Jerry Valdes asked when the traffic study would be completed – he is worried about traffic increasing in the NW part of the community.

Mark Relph said data would be collected as part of the Transportation Master Plan that will allow for some modeling to be done.  Littleton does not have a level of service standard but that should come in the fall. Valdes asked if it would include the walkability of Belleview.  Relph said it would be comprehensive.

Valdes asked about the sewer issues and Relph said they have some challenges – we can predict with different kinds of land uses and see what that demand would be on the system.

Driscoll thought the plan was very thorough and asked if there was anything legally binding in the plan or simply a tool for future development.   That’s correct said Jocelyn Mills.  Did we engage Englewood?  Yes, they had a lot of discussions with us.

Have you seen any plans for Columbine Square – no, not even a pre-application meeting.  He expressed concerns about traffic in that area and understands that high density is not preferred.

Driscoll asked if there were any plans for Columbine Square.  Mills said there were no pre application plans.

Driscoll said traffic and walkability are concerns and he understands that high density is not preferred.

Carol Fey asked Mills in spite of having three community meetings she got many emails from people that did not feel they were listened to.  How do we have community meetings and still have people so upset about the situation?

Mills said it was not up to her to decide how people hear different things.  Some of their concerns are primarily about Columbine Square.  This is not a regulatory document – when the property owner comes forward they will have to go through staff.  Fey said many people believe high density is eminent and Mills said that was not the intent of this plan.  When Columbine Square presents a plan we can help direct it.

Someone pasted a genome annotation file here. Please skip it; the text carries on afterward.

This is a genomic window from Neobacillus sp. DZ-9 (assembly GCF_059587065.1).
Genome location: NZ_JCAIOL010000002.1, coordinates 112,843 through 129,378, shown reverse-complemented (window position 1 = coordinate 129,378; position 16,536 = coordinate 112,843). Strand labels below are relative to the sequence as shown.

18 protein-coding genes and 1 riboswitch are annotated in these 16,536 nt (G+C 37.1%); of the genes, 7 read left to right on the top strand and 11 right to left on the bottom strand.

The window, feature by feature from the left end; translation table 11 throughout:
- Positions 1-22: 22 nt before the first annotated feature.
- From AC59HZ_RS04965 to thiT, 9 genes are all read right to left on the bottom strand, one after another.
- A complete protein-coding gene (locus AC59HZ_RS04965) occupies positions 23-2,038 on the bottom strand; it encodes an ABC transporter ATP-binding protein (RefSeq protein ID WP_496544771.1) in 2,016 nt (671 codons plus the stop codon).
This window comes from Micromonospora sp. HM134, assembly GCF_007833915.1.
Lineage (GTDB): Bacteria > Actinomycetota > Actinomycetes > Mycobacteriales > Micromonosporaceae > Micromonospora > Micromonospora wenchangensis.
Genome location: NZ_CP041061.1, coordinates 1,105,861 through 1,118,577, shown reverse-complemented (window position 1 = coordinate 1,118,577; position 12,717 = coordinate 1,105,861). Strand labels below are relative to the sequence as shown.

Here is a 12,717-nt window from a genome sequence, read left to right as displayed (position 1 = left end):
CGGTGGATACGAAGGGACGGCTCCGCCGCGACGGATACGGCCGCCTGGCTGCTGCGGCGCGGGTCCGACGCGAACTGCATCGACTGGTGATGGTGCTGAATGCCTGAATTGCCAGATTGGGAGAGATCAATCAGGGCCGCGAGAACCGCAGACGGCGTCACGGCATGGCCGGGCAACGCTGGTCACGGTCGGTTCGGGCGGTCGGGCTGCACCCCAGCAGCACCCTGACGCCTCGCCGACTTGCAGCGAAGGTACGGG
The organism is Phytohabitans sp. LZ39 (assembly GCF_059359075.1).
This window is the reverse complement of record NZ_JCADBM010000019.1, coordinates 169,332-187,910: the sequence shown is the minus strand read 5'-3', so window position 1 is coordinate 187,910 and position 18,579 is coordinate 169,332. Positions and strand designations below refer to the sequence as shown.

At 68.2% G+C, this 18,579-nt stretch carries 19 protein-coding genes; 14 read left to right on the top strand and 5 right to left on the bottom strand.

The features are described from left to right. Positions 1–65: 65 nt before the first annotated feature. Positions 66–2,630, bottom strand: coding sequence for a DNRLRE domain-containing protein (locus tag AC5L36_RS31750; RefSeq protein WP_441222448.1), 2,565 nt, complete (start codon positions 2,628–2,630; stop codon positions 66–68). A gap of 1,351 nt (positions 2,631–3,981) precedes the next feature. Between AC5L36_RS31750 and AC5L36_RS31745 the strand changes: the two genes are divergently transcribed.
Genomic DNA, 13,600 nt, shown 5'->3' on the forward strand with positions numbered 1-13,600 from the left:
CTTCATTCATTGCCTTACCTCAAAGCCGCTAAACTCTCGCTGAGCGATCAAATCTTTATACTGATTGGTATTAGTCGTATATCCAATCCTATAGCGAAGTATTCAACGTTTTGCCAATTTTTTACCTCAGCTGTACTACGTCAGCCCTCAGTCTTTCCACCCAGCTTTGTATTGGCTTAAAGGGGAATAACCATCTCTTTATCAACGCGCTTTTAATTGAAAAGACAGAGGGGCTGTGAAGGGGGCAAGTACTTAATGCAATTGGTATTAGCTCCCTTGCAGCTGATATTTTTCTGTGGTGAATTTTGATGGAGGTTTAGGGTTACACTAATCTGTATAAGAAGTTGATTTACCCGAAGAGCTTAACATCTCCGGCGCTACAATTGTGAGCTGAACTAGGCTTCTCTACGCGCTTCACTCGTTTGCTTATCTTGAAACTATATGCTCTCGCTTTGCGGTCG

Fey said the plan lacked vibrancy – are we avoiding that?  Mills said she wasn’t sure and that they have to recognize they are taking the existing conditions and working toward the future – how can we improve on what is there today?

Peggy Cole said it doesn’t feel good and it doesn’t include what she thinks is good.  It is very disappointing – it allows so much wiggle room and won’t bring in needed revenue and long term viability.  She was not happy with where they are.

Debbie Brinkman was pleased with the vigorous attempt to capture community input.  She had not heard from anyone that did not think they were heard.  She did hear that people would prefer for Columbine Square to remain commercial.   Change has to come from the property owners and the market place.  This is a very popular place to live.  There’s an opportunity for infrastructure using urban renewal.  It is a good vision document.

Karina Elrod agreed with Fey and Cole’s comments.  Where is the excitement and innovation?  How do we get what we are looking for – it is up to us now?  The document becomes the guiding document of what the citizens want when a project comes.  We do have short-term actionable item and have the potential to exceed our expectation. The plan allows us to be incrementally successful.

Valdes moved to approve and Driscoll seconded.  Cole amended the motion to change the title from “plan” to “vision.”  Fey seconded and motion carried 4/2 with Brinkman and Elrod voting no.

Elrod moved to strike the words “multi family residential” from Policy R-1-4.  Driscoll seconded and motion carried 6.0.

Elrod moved to strike ID 1-2 Wayfinding entirely and add to Policy 1-1 and insert Wayfinding.  Cole seconded.  Brinkman was concerned about the reference it makes to the Mary Carter Greenway – there’s language that can’t be supported.

Elrod moved to strike the wayfinding strategies.  Main Motion passed 5/1 with Fey dissenting.

Emergency Ordinance on Short Term Rentals

Staff will continue to enforce the city codes but no new licenses will be approved.  The approved existing short-term rentals will be able to continue to operate during the moratorium.  Staff will bring back suggested policy changes on July 31 at a study session.

Valdes moved and Elrod seconded.  Motion passed 6/0.